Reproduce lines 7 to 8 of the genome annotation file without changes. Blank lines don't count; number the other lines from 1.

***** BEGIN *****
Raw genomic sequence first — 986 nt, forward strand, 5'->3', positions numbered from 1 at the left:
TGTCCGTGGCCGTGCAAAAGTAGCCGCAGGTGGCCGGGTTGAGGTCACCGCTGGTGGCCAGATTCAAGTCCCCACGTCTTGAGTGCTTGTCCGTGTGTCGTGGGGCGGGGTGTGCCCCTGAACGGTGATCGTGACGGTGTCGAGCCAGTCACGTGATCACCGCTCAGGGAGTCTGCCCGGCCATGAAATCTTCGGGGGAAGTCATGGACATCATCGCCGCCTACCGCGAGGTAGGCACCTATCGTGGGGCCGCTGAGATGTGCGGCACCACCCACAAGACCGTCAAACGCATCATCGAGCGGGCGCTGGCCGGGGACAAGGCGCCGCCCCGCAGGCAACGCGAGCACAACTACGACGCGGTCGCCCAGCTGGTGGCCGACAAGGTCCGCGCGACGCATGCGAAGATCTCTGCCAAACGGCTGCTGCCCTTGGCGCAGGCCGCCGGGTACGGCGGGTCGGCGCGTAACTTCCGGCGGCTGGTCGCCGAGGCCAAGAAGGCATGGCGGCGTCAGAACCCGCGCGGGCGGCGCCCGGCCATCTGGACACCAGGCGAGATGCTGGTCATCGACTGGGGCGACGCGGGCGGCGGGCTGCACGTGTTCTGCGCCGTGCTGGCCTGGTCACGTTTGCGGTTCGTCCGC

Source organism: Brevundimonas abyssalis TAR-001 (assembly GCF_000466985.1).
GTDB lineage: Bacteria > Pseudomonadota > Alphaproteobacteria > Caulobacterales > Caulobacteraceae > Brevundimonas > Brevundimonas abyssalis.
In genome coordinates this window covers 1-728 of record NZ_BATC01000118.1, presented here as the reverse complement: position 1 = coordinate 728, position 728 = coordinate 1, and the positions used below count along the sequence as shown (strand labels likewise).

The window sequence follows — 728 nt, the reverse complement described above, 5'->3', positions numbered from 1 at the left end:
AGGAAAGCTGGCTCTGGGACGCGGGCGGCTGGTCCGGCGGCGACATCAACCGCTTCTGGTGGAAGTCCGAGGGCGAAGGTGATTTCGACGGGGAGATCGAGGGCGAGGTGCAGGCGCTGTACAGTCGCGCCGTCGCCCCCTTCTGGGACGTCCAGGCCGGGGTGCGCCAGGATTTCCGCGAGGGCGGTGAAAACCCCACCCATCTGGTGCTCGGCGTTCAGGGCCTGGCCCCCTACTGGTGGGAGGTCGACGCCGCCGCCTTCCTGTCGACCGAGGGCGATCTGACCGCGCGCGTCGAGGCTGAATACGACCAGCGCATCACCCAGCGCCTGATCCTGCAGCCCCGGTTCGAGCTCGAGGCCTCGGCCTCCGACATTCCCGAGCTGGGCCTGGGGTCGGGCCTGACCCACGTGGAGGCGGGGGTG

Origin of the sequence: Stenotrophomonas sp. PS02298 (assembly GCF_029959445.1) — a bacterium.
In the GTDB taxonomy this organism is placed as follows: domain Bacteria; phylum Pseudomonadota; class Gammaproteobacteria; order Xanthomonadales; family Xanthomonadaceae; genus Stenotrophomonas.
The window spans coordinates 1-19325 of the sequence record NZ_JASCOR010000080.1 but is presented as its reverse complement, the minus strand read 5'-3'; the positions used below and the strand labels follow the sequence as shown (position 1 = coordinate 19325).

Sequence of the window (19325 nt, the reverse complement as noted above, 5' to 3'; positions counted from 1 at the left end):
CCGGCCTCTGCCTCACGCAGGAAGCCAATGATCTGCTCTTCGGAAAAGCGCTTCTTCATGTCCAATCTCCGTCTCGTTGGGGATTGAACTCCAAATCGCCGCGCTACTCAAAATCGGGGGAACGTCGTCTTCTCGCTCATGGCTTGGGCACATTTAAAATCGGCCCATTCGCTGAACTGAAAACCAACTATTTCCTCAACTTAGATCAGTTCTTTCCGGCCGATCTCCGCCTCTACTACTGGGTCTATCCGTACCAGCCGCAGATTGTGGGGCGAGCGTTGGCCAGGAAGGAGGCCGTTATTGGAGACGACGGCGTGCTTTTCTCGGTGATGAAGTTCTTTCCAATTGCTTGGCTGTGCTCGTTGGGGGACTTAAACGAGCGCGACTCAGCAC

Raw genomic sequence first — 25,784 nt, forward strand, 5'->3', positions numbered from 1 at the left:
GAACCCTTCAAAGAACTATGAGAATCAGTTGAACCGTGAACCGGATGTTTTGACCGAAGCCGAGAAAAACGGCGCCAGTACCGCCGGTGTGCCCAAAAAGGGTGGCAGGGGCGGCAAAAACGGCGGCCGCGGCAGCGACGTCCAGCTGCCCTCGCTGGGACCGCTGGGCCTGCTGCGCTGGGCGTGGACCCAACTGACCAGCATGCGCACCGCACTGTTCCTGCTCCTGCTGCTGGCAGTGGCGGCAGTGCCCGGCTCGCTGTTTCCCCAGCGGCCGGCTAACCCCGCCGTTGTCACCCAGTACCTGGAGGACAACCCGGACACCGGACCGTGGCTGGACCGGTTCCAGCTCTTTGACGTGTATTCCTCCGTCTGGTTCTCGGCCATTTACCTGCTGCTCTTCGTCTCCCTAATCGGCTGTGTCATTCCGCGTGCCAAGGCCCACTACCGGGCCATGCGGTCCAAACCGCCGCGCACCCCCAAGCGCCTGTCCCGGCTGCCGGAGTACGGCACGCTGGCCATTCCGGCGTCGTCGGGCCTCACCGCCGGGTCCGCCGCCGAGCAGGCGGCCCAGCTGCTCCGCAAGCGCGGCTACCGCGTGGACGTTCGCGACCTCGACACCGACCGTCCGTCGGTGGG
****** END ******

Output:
AGGAAAGCTGGCTCTGGGACGCGGGCGGCTGGTCCGGCGGCGACATCAACCGCTTCTGGTGGAAGTCCGAGGGCGAAGGTGATTTCGACGGGGAGATCGAGGGCGAGGTGCAGGCGCTGTACAGTCGCGCCGTCGCCCCCTTCTGGGACGTCCAGGCCGGGGTGCGCCAGGATTTCCGCGAGGGCGGTGAAAACCCCACCCATCTGGTGCTCGGCGTTCAGGGCCTGGCCCCCTACTGGTGGGAGGTCGACGCCGCCGCCTTCCTGTCGACCGAGGGCGATCTGACCGCGCGCGTCGAGGCTGAATACGACCAGCGCATCACCCAGCGCCTGATCCTGCAGCCCCGGTTCGAGCTCGAGGCCTCGGCCTCCGACATTCCCGAGCTGGGCCTGGGGTCGGGCCTGACCCACGTGGAGGCGGGGGTG

Origin of the sequence: Stenotrophomonas sp. PS02298 (assembly GCF_029959445.1) — a bacterium.